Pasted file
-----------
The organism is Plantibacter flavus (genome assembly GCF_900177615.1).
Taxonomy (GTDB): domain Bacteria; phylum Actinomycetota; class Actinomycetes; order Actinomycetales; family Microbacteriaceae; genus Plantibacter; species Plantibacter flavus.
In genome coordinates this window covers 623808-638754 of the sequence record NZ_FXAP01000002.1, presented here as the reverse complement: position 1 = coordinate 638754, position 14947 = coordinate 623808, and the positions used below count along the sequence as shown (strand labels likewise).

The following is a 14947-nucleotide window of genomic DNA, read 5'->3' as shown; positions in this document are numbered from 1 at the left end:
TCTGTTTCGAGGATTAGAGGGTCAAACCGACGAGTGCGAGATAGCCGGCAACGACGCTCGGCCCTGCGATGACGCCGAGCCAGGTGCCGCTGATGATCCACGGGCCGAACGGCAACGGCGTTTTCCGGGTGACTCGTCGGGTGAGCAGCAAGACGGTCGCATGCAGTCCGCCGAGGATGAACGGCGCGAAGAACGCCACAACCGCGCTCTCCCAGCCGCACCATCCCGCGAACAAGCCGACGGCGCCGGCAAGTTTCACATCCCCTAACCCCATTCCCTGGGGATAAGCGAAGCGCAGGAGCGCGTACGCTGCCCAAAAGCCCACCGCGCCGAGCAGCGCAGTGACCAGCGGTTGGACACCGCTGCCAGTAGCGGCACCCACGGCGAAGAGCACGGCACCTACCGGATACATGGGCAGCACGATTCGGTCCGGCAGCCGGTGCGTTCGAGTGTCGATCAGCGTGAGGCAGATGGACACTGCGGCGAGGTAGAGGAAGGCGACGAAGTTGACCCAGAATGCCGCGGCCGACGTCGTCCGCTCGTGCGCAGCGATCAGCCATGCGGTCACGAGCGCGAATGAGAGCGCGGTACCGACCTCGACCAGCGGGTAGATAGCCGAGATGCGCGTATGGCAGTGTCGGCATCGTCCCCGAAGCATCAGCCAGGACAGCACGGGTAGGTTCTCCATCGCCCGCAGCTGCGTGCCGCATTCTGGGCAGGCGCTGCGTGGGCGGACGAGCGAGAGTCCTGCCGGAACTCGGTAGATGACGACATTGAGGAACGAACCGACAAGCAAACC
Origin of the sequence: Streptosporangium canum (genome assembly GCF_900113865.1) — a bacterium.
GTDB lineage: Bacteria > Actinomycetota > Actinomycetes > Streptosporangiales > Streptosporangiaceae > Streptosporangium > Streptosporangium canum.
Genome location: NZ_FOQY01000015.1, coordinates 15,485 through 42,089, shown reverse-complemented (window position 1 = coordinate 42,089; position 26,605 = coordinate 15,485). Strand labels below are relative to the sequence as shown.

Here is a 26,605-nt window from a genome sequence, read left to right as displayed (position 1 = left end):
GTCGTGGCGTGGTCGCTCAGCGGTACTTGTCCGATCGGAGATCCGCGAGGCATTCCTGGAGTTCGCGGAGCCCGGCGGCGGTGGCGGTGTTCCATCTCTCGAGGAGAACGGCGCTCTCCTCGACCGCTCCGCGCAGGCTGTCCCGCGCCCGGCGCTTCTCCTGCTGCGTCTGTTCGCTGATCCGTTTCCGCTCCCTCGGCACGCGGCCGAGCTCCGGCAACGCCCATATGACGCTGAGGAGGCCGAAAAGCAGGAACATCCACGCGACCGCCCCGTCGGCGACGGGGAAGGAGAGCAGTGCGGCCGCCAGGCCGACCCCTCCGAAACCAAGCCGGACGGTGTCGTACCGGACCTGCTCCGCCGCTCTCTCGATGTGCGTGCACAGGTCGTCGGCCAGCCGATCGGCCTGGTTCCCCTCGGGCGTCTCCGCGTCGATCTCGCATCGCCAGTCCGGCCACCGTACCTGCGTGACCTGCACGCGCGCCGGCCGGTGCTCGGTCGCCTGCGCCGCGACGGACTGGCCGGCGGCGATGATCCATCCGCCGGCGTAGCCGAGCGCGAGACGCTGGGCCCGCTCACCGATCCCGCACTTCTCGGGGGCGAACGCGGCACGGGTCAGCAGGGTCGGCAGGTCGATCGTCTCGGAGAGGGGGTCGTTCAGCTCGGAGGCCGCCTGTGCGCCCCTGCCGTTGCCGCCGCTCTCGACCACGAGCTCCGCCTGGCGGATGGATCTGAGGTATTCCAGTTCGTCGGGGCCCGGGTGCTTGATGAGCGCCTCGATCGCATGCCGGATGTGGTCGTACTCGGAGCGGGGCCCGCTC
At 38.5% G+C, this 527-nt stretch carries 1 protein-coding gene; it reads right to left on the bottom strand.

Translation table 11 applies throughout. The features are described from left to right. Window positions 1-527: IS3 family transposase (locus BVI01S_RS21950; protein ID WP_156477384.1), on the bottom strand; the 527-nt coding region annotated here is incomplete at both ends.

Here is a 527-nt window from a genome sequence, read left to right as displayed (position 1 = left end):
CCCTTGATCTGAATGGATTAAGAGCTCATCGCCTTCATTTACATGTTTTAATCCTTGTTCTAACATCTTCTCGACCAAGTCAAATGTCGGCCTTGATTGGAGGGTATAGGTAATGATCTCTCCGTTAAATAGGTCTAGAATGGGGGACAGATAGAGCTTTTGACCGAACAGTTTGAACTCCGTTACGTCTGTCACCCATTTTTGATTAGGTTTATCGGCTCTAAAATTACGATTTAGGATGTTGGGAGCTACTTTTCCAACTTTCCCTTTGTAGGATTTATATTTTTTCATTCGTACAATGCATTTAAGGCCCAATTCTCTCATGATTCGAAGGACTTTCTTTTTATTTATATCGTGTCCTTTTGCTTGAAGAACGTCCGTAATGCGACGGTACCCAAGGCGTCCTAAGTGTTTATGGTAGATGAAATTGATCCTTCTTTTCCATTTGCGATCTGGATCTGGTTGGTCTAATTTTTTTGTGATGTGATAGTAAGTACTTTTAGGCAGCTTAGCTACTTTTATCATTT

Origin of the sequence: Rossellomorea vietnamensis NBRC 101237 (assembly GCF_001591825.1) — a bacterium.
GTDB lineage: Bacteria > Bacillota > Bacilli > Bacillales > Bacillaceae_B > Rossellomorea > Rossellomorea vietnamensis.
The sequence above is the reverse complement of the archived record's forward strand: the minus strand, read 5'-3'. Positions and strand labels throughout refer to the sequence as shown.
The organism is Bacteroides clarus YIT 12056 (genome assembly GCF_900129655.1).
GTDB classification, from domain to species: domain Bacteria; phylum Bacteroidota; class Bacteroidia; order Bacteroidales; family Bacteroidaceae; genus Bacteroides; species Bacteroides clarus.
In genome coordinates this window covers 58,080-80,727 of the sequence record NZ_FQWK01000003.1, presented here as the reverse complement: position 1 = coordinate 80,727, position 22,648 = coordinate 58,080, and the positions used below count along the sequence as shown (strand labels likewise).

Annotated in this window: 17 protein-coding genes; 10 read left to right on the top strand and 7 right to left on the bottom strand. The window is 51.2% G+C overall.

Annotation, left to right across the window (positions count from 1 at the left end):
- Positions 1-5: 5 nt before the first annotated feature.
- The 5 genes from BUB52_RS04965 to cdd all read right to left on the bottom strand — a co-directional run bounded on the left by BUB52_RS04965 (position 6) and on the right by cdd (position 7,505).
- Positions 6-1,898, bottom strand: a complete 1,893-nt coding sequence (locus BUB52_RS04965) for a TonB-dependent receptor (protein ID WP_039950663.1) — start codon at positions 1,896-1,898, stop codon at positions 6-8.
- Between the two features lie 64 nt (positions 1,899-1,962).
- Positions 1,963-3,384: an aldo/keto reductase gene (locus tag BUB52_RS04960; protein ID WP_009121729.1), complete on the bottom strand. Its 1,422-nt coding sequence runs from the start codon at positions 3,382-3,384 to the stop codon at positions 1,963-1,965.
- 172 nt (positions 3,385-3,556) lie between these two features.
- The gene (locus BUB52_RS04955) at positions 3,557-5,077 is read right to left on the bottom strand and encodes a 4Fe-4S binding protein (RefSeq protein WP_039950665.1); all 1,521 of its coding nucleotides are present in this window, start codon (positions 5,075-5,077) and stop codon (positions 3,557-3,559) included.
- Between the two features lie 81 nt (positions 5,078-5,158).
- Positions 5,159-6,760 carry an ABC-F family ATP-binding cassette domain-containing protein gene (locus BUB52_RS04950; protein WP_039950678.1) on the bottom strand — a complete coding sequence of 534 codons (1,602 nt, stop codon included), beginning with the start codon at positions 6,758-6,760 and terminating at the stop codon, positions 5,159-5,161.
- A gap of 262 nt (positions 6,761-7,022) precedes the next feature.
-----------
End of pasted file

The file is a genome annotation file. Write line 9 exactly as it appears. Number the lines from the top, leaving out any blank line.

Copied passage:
Here is a 26,605-nt window from a genome sequence, read left to right as displayed (position 1 = left end):